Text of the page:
Monday, 1 July 2019

Movie Review: Toy Story 4 (2019)


The fourth chapter in the animated saga of toys who come to life when kids are not looking, Toy Story 4 explores the courage to embrace life's ever-changing phases.

Nine years ago, Woody (voice of Tom Hanks) decided to remain loyal to his owner Andy and forgo the companionship of Bo Peep (Annie Potts), who was boxed up and shipped out. Now Woody finds himself falling out of favour with his new owner Bonnie. He nevertheless helps her through the first day at preschool, where she creates a new toy Forky (Tony Hale) made from craft material briefly dumped in the trash.

Bonnie's family embark on a road trip, and Woody tries to educate Forky on his new role as Bonnie's favourite toy. But the confused Forky escapes the family RV, and Woody goes after him. The two end up at an antique store where Forky is grabbed by the bitter doll Gabby Gabby (Christina Hendricks), who has a broken voice box. Woody re-connects with Bo Peep, and with the help of Buzz Lightyear (Tim Allen) and motorcycle stunt toy Duke Caboom (Keanu Reeves), they have to rescue Forky and reunite with Bonnie.

The first trilogy arrived at a near-perfect ending, so re-launching the franchise nine years later was a calculated risk. Thanks to a clever and multi-layered script by Stephany Folsom and Andrew Stanton, Toy Story 4 is a worthy addition to the adventures of Woody, Buzz Lightyear and their pals. The film contains perfect doses of madcap adventures, sharp humour, new toys, as well as lessons in friendship and loyalty. And this time Woody's strong value system is challenged in new and unexpected ways as his emotional landscape changes again.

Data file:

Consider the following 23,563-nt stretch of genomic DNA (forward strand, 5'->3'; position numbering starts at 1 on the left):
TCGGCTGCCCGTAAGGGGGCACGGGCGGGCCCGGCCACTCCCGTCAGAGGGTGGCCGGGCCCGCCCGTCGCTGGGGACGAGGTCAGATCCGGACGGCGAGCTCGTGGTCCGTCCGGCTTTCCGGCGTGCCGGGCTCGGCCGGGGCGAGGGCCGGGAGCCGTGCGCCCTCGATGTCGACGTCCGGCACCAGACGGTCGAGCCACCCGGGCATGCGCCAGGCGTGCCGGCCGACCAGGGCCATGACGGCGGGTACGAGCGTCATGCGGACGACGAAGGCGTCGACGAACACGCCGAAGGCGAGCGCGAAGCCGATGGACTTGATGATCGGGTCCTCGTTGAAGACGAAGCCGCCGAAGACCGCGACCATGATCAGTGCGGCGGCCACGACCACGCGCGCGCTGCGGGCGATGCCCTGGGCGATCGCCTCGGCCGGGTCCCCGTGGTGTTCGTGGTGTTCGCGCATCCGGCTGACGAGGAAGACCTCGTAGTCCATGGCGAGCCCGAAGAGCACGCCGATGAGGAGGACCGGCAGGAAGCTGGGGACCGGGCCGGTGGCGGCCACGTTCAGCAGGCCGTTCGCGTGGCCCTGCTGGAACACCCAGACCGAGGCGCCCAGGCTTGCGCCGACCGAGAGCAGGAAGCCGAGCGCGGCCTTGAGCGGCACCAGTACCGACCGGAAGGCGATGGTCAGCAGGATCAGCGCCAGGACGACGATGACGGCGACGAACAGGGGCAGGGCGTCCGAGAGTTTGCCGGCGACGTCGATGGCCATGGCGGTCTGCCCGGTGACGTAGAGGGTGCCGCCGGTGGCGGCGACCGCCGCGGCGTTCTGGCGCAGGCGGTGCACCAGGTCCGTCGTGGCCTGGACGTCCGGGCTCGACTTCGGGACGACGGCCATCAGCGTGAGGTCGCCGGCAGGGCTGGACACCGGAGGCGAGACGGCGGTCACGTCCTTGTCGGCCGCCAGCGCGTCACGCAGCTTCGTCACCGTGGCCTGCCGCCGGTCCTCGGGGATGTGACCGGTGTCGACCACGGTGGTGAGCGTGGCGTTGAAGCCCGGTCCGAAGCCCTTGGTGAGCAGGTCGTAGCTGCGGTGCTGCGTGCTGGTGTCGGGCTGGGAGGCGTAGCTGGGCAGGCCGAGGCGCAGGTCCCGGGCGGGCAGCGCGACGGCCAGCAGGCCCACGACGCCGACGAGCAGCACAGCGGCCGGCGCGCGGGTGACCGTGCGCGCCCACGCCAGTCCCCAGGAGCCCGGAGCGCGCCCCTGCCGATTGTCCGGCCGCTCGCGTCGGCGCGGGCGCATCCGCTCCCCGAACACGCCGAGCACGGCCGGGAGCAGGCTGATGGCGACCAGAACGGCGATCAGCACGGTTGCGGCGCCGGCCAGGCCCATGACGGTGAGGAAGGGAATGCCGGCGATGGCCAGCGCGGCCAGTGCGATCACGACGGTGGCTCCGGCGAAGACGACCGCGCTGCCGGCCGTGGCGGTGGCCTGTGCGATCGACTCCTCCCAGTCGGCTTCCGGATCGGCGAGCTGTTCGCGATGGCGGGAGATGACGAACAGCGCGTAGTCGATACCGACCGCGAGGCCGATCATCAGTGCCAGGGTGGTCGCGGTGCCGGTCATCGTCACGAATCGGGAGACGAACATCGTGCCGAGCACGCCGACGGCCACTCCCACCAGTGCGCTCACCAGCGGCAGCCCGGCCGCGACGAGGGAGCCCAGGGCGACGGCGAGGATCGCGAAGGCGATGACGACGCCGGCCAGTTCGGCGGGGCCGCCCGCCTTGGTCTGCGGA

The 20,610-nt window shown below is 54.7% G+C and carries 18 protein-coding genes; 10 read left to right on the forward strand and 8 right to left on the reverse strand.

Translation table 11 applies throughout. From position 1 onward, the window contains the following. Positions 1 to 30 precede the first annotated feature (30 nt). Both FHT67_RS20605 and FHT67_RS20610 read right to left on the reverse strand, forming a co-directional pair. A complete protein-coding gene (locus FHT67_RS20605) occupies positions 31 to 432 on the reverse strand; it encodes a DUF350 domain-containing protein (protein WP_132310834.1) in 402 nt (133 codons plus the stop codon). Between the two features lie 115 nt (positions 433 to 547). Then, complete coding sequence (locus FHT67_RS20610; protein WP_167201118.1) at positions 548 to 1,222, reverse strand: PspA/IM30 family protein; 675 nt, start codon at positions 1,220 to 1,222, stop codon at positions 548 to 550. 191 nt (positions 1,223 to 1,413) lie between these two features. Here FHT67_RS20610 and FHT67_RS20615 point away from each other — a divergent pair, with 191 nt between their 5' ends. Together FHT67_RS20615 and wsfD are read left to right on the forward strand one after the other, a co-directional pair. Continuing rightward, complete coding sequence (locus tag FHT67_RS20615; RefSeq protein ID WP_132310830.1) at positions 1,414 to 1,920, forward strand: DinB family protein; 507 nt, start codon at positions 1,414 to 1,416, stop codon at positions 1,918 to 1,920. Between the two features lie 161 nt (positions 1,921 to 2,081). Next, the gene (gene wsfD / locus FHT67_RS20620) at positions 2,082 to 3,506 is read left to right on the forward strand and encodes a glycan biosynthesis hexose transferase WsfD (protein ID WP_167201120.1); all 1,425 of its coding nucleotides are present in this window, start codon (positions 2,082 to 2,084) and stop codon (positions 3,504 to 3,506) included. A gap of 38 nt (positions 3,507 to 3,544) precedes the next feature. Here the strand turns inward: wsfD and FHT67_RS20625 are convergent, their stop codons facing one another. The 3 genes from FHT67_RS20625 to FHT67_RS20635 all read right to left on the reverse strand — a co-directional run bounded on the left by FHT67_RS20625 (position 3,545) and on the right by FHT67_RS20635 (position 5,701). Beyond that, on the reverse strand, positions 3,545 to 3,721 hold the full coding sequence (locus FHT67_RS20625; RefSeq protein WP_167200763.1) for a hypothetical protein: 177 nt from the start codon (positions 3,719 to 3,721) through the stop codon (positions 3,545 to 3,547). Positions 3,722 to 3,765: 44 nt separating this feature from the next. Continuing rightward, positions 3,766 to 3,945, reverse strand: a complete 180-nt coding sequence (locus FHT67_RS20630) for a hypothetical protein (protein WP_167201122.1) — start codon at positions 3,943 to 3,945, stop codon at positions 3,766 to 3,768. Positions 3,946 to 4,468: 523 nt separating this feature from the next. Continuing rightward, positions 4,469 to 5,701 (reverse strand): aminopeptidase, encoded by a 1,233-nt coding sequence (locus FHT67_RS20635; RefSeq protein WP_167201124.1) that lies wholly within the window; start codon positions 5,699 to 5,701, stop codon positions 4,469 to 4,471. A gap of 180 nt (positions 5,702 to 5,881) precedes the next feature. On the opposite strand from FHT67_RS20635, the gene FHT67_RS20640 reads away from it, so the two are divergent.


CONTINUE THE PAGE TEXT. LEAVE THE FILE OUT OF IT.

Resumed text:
The main new theme arrive courtesy of Bo Peep, who has embarked on a life of freedom and independence away from serving a child's happiness. She is exploring the world on her own terms and having plenty of fun doing it. In addition to the forceful message of female strength and empowerment, her unapologetic stance is completely at odds with everything Woody knows and stands for. But gradually, combined with Bonnie confining Woody more frequently to the dark closet and playing with other toys, Bo Peep's lifestyle starts to make a lot more sense.

Director Josh Cooley also has another interesting narrative thread to pursue. Gabby Gabby is introduced as the villain of the piece, her entourage of ventriloquist doll goons prime candidates for inducing nightmares among young viewers. But the film's commitment to delving beneath superficialities is laudable, and Gabby Gabby has her own backstory and quest to fulfil. Woody is again faced with an exceptionally difficult decision to make, and once again his current status relative to Bonnie will influence his actions.

Visually Toy Story 4 continues to achieve new levels of excellence in computer animation, and the screen is often rich with crisp content and stunning details. Various intriguing settings afford the animators opportunities to flex their muscles, from the RV's interior to expansive carnival grounds teaming with activity. The ramshackle antique store emerges as the film's most memorable locale.

While all the old favourites are here and Bo Peep's promotion to a strong female central role is a welcome boost, the series refreshes the toy line-up with some new arrivees. Most prominent and marketable is the insecure Duke Caboom, a Canadian stunt rider rejected by his first owner because Duke could not live up to his extravagant television advertising exploits.

An excellent use of nostalgia to push into brave new territory, Toy Story 4 builds upon tradition to thoughtfully challenge the status quo.






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